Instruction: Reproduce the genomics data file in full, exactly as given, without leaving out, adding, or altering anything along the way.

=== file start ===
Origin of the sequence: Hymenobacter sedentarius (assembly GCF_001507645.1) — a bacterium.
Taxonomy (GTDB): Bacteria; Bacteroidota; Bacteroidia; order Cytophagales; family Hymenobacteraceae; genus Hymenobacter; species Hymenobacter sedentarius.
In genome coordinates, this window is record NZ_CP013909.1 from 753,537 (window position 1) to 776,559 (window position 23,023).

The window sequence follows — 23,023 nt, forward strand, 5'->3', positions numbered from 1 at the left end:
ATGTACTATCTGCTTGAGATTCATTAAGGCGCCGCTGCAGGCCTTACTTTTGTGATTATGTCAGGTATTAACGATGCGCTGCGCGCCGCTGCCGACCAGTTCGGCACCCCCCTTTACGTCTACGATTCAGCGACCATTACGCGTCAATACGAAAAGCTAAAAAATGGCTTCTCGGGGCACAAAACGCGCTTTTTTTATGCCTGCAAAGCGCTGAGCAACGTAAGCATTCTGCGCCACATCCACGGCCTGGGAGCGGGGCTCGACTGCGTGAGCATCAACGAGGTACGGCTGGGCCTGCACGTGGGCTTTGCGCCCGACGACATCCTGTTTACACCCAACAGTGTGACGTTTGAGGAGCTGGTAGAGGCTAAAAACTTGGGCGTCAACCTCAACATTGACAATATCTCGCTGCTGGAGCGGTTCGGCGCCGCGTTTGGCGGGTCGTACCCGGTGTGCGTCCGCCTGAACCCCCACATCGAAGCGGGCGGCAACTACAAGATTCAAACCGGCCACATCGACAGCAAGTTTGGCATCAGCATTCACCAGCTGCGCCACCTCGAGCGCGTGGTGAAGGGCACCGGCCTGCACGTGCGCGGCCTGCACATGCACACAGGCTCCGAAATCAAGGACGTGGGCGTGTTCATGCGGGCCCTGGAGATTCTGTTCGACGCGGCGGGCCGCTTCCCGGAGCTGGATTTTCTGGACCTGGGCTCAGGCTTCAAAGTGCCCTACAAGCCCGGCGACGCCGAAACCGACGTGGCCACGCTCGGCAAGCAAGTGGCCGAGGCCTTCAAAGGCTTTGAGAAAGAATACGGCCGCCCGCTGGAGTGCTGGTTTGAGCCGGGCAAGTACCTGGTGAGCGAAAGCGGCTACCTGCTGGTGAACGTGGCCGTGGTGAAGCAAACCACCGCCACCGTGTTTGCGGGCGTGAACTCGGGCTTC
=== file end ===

Origin of the sequence: Hymenobacter sedentarius (assembly GCF_001507645.1) — a bacterium.
Taxonomy (GTDB): Bacteria; Bacteroidota; Bacteroidia; order Cytophagales; family Hymenobacteraceae; genus Hymenobacter; species Hymenobacter sedentarius.
In genome coordinates, this window is record NZ_CP013909.1 from 753,537 (window position 1) to 776,559 (window position 23,023).

The window sequence follows — 23,023 nt, forward strand, 5'->3', positions numbered from 1 at the left end:
ATGTACTATCTGCTTGAGATTCATTAAGGCGCCGCTGCAGGCCTTACTTTTGTGATTATGTCAGGTATTAACGATGCGCTGCGCGCCGCTGCCGACCAGTTCGGCACCCCCCTTTACGTCTACGATTCAGCGACCATTACGCGTCAATACGAAAAGCTAAAAAATGGCTTCTCGGGGCACAAAACGCGCTTTTTTTATGCCTGCAAAGCGCTGAGCAACGTAAGCATTCTGCGCCACATCCACGGCCTGGGAGCGGGGCTCGACTGCGTGAGCATCAACGAGGTACGGCTGGGCCTGCACGTGGGCTTTGCGCCCGACGACATCCTGTTTACACCCAACAGTGTGACGTTTGAGGAGCTGGTAGAGGCTAAAAACTTGGGCGTCAACCTCAACATTGACAATATCTCGCTGCTGGAGCGGTTCGGCGCCGCGTTTGGCGGGTCGTACCCGGTGTGCGTCCGCCTGAACCCCCACATCGAAGCGGGCGGCAACTACAAGATTCAAACCGGCCACATCGACAGCAAGTTTGGCATCAGCATTCACCAGCTGCGCCACCTCGAGCGCGTGGTGAAGGGCACCGGCCTGCACGTGCGCGGCCTGCACATGCACACAGGCTCCGAAATCAAGGACGTGGGCGTGTTCATGCGGGCCCTGGAGATTCTGTTCGACGCGGCGGGCCGCTTCCCGGAGCTGGATTTTCTGGACCTGGGCTCAGGCTTCAAAGTGCCCTACAAGCCCGGCGACGCCGAAACCGACGTGGCCACGCTCGGCAAGCAAGTGGCCGAGGCCTTCAAAGGCTTTGAGAAAGAATACGGCCGCCCGCTGGAGTGCTGGTTTGAGCCGGGCAAGTACCTGGTGAGCGAAAGCGGCTACCTGCTGGTGAACGTGGCCGTGGTGAAGCAAACCACCGCCACCGTGTTTGCGGGCGTGAACTCGGGCTTC